“You know, I’m trying to figure it out right now,” Williams answered. “I have no comment at the time until I figure it out.”

I asked, “Did you abandon your client?”

“No, no,” Williams replied. “I don’t have a copy of her letter, so in order for me to be fair to you to give you an adequate response, I don’t know what the accusations are.”

She was referring to a letter that Carr wrote The Watchdog seeking help.

Later in the week, I called the future judge for more comment, but she didn’t return The Watchdog’s call.

Williams will learn her former client’s gripes soon enough. Carr filed a complaint last week against Williams with the State Bar of Texas. Williams has no previous public disciplinary record with the state bar.

The State Bar says the No. 1 complaint against lawyers is not returning phone calls, and also high on the list are lawyers who don’t pay attention to their cases.

In her complaint to the bar, Carr writes that Williams failed to keep her informed of her case, missed a hearing, didn’t file paperwork on time, accepted nearly $5,000 in fees but never provided a receipt and didn’t bring case files to the final hearing where Carr fired her.

She also writes that “Williams threatened me with $20,000 in legal fees if I exposed her misconduct of my case.” (That conversation supposedly took place after Williams shooed me away so she could talk to Carr privately in the courthouse hallway.)

Williams served as a judge once before, and her tenure was so rocky that she lost her job and filed a federal lawsuit. In 2006, the Dallas City Council appointed her to a municipal judge position. During the next four years she got into a series of scrapes with other judges and the court administrator, whom she accused of sexual harassment. The charge was never sustained.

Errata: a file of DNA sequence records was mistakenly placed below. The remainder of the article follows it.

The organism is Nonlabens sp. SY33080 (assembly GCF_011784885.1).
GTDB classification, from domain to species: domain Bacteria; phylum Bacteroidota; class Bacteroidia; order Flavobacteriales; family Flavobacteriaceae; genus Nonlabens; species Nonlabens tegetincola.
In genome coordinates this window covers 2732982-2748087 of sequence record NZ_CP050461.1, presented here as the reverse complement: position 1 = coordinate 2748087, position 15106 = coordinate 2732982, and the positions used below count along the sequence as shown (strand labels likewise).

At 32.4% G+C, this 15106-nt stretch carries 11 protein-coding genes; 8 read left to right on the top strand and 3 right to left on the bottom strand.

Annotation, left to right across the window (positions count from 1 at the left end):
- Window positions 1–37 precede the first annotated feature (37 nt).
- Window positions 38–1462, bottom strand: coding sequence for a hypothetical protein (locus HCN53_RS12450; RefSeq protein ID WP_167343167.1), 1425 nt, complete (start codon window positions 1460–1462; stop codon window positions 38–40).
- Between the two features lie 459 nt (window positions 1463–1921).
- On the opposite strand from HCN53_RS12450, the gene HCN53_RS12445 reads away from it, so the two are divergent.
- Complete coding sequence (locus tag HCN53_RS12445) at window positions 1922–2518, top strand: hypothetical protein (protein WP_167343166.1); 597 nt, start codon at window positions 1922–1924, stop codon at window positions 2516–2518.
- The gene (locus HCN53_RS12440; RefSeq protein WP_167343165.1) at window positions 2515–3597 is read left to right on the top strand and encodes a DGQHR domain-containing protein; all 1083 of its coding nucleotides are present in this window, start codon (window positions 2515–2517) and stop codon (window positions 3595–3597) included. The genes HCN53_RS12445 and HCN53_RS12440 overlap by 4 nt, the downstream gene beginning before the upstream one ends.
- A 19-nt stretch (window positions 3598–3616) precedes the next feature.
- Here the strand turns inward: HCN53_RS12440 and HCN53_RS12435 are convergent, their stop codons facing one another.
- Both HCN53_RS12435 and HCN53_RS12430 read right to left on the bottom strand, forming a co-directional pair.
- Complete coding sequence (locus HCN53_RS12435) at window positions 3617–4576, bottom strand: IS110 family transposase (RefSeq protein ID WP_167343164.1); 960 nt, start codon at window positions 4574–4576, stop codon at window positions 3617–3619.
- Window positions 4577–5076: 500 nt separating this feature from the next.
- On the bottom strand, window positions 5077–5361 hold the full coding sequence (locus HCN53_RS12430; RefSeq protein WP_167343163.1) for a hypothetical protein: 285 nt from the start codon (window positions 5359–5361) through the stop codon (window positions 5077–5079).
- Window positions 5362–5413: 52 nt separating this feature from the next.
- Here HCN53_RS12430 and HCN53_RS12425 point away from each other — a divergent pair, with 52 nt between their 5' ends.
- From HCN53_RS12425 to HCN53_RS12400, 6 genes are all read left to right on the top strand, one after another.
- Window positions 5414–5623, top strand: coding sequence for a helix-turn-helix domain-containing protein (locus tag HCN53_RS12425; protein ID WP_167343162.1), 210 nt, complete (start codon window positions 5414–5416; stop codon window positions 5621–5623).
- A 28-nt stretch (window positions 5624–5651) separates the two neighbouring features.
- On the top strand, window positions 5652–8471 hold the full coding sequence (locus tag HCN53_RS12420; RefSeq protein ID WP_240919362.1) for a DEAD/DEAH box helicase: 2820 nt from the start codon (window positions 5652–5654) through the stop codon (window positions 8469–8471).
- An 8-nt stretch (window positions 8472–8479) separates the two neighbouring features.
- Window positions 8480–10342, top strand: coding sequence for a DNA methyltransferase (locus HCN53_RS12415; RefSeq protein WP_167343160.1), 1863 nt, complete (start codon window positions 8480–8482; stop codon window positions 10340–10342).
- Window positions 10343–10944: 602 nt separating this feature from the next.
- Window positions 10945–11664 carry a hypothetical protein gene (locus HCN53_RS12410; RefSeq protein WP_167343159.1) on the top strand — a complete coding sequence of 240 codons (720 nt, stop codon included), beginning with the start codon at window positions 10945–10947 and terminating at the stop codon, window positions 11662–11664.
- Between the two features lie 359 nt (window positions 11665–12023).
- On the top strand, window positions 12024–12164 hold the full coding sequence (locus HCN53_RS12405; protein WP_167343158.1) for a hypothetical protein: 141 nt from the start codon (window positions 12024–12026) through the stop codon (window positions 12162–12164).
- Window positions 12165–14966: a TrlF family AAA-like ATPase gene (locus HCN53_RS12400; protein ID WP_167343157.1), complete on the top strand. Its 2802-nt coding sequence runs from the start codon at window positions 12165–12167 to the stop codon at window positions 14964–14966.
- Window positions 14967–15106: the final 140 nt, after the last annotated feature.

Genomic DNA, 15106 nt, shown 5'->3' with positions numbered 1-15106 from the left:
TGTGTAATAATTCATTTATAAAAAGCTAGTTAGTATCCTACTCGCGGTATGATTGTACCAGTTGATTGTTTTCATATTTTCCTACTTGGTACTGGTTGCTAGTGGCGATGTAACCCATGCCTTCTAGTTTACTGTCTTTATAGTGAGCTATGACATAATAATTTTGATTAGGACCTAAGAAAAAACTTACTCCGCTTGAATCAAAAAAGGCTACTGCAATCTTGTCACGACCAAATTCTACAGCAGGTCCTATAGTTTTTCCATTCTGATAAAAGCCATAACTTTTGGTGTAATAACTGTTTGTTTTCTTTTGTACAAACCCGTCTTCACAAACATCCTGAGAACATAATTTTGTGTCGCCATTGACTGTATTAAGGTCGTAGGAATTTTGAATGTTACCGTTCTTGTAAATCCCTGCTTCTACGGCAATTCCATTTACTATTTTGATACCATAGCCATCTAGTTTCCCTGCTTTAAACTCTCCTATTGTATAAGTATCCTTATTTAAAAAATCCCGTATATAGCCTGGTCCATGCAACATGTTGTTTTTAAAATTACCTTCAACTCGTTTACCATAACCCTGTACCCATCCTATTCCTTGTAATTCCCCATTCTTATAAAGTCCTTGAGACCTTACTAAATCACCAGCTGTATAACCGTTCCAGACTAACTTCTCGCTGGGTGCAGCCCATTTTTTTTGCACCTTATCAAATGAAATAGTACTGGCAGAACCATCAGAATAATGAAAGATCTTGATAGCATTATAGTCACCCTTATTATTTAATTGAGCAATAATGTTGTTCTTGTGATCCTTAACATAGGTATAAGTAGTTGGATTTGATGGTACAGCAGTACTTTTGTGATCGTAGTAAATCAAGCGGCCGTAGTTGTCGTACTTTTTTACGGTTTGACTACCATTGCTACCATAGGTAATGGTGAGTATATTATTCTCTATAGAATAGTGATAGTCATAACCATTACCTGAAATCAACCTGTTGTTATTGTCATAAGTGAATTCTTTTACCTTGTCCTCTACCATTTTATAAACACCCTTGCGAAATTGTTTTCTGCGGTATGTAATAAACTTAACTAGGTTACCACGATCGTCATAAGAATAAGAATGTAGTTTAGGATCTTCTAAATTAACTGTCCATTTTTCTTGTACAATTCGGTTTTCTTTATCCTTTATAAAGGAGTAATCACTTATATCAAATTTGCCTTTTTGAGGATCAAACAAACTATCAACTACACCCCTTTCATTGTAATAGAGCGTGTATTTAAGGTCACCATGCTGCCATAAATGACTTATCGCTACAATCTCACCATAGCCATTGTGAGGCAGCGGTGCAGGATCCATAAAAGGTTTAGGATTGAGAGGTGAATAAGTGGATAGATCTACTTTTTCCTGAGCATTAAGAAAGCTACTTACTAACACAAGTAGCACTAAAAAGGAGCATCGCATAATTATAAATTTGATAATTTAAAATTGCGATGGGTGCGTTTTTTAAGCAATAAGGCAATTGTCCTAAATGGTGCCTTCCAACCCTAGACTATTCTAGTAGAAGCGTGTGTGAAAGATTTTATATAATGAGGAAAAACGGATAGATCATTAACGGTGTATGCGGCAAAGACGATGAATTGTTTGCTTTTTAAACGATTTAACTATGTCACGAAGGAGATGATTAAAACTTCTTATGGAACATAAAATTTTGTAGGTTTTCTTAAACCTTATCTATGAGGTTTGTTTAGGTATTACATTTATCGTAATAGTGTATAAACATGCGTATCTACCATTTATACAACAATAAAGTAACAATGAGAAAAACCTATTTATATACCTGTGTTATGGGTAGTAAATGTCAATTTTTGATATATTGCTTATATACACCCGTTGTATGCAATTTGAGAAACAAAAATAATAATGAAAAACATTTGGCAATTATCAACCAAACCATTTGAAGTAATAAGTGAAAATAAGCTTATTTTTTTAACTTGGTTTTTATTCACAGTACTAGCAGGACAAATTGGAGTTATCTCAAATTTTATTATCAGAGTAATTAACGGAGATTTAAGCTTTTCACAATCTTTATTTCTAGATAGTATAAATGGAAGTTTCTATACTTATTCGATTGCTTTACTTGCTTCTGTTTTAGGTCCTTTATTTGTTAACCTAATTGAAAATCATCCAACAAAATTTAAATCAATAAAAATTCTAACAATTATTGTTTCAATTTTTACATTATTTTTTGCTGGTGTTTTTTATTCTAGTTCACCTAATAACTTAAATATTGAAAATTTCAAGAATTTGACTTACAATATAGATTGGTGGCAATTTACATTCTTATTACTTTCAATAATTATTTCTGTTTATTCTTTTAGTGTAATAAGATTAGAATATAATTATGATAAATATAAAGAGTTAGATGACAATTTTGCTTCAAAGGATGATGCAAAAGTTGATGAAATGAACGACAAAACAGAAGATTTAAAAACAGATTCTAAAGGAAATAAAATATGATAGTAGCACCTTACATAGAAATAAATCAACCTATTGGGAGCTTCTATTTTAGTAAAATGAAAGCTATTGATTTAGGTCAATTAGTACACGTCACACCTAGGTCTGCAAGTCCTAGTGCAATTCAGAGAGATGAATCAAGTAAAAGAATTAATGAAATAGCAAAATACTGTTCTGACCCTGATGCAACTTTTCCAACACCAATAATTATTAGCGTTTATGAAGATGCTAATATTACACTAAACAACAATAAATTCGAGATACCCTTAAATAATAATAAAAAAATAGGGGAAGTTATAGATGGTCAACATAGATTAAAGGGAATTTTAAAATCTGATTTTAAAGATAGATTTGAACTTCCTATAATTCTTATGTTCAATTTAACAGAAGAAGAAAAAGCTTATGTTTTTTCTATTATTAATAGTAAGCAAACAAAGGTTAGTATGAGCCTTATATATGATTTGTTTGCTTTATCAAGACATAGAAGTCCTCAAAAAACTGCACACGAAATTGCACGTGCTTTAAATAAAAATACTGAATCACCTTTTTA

She was also reprimanded for snooping around the desks of other judges on the court, according to court records obtained several years ago by Steve Thompson of The Dallas Morning News. At one point, she was reprimanded for entering a judge’s office and then a week later, she was accused of doing it again.

The City Council failed to reappoint her in 2010, and she sued the city, saying she was the victim of harassment and discrimination and her loss of the reappointment amounted to a retaliatory action. The federal lawsuit ended in 2013 when both parties agreed to a dismissal.

Carr hired Williams a year ago to represent her as a $250-an-hour lawyer. Williams represented Carr in a hearing last year in Carr’s lawsuit, which is against her employer, DART, and involves her need to get a medical certificate from a doctor.

At first, Williams stayed close to her client, according to records Carr provided me. Carr was pleased. In August, Carr wrote Williams in an email: “If it had not been for you, I’d be jobless. … Staci, you are a genuine person without a doubt, and I know you have my best interest.”

But around December, Carr said, she lost touch with her when Williams stopped answering her emails.

Yet while Carr couldn’t get hold of her lawyer, her lawyer still managed to contact her. Williams sent Carr several emails promoting her campaign. In one, she asked her to volunteer. In another, she asked her to attend a candidate forum to cheer her on.

In February, Carr, worried because she heard nothing about her case, called the court on her own and asked about her next hearing. Told the date, Carr showed up. Her lawyer didn’t.

Then before last week’s hearing, Carr filed her own legal papers asking for a postponement. She didn’t get it, which meant the hearing would go on with or without a lawyer. And because Williams had shown up and was familiar with the facts, a second lawyer whom Carr has asked to attend the hearing convinced Carr that Williams should handle her case at the hearing.

Carr reluctantly agreed to let Williams argue why her case should not be dismissed.

Williams complained in court that she was having difficulty communicating with Carr because Carr was rolling her eyes and refused to discuss the case with her. Williams went ahead and argued on Carr’s behalf.

Williams lost the argument. Carr’s case was dismissed.

Out in the hallway, Carr told me, “She wasn’t prepared.”

All of this could have been avoided, Carr said, if Williams, while busy as a candidate, had simply told her she was hard at work campaigning and didn’t have time for her anymore.